Points in Transition: Iowa vs. Maryland preview

Hawkeyes go on the road for 3 straight games after starting Big Ten play 0-4

Iowa Hawkeyes forward Tyler Cook (5) and guard Isaiah Moss (4) talk as they walk off the court following their loss to Ohio State Buckeyes in their Big Ten Conference basketball game at Carver-Hawkeye Arena in Iowa City on Thursday, Jan. 4, 2018. (Stephen Mally/The Gazette)
Iowa Hawkeyes forward Tyler Cook (5) and guard Isaiah Moss (4) talk as they walk off the court following their loss to Ohio State Buckeyes in their Big Ten Conference basketball game at Carver-Hawkeye Arena in Iowa City on Thursday, Jan. 4, 2018. (Stephen Mally/The Gazette)

There’s nothing like following up an 0-4 start to Big Ten play — three of those losses coming at home — with three straight conference games on the road. The Iowa men’s basketball team starts a 16-day gap between games at Carver-Hawkeye Arena on Sunday night at Maryland.

For every conference game, we’ll look at key players, strengths and weaknesses for both teams and the key to winning for both sides. Here’s a breakdown of the matchup between Iowa and Maryland, which tips off at 7 p.m. Sunday on FS1:

Player to Watch

Iowa: Isaiah Moss, guard — Moss has shown the ability to be a quality outside shooter and energizer for the offense this year, but not nearly consistently enough. Given Maryland’s best players are in its backcourt, Moss is going to have to have a solid game to give Jordan Bohannon some help on the outside.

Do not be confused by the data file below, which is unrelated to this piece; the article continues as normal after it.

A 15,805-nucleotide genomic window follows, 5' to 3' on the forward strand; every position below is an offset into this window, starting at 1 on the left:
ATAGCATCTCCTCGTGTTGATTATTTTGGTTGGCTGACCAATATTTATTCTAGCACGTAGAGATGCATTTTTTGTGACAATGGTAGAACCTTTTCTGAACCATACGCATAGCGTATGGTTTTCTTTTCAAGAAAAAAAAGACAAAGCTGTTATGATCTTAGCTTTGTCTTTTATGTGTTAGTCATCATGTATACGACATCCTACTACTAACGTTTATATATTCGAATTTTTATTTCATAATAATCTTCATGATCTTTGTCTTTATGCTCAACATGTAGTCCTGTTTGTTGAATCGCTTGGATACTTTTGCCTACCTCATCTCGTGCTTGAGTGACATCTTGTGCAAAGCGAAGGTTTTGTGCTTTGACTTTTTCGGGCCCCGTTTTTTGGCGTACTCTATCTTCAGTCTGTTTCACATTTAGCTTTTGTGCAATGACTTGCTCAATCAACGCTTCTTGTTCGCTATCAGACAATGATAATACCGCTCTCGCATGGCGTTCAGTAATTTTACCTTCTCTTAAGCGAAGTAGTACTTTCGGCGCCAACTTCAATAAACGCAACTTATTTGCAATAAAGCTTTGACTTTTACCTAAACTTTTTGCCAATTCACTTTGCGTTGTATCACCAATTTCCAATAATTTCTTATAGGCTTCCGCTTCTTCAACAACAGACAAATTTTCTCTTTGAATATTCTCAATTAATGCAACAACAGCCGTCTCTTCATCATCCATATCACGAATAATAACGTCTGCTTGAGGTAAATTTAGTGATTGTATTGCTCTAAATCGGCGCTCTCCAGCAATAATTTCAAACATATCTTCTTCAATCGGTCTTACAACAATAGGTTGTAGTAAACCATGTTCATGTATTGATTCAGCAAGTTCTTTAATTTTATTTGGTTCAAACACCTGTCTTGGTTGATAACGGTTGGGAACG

Maryland: Kevin Huerter, guard — A 6-foot-7 guard is not something to be trifled with. Huerter isn’t the leading scorer for the Terps — Anthony Cowan has that distinction at 16.2 points per game — but the sophomore is a close second at 14.2 points, 4.9 rebounds and 3.5 assists per game. The combination of his size and quickness make him a tremendously tough matchup for Iowa’s backcourt, or whatever frontcourt player draws him in man.


Iowa: There are these brief snippets of time, in the last two games specifically, where Iowa will play with a patience and deliberateness that suggests it's capable of so much more than it has been collectively. When things are going right, the motion offense is played with patience, there’s movement with purpose and shot selection is high-percentage.

Among those strengths are when Tyler Cook gets the ball in good position and can quickly recognize the most efficient move to make next. His 28 and 21 points in the last two games suggest he’s been right far more than he’s been wrong, but it’s not just him. When it’s been right, the offense works when he can go inside-out, too.


Patience and purpose have been there — at times. When it’s right, Iowa looks like it did at the high points last year. The issue is it hasn’t been right nearly enough.

Maryland: The Terrapins are very good at a lot of different things, and it starts with their backcourt.

They’re efficient on both ends, at 1.122 points per possession on offense (41st on KenPom.com) and 0.957 ppp on defense. They shoot an effective field goal percentage of 55.3 percent (41st) and hold opponents to 44.5 percent (18th). They snag offensive rebounds at a high rate, 35.4 percent (31st). They get to the free throw line (42.4 percent free throw rate, ranked 25th) and don’t put opponents on the line (20.5 percent, ranked second).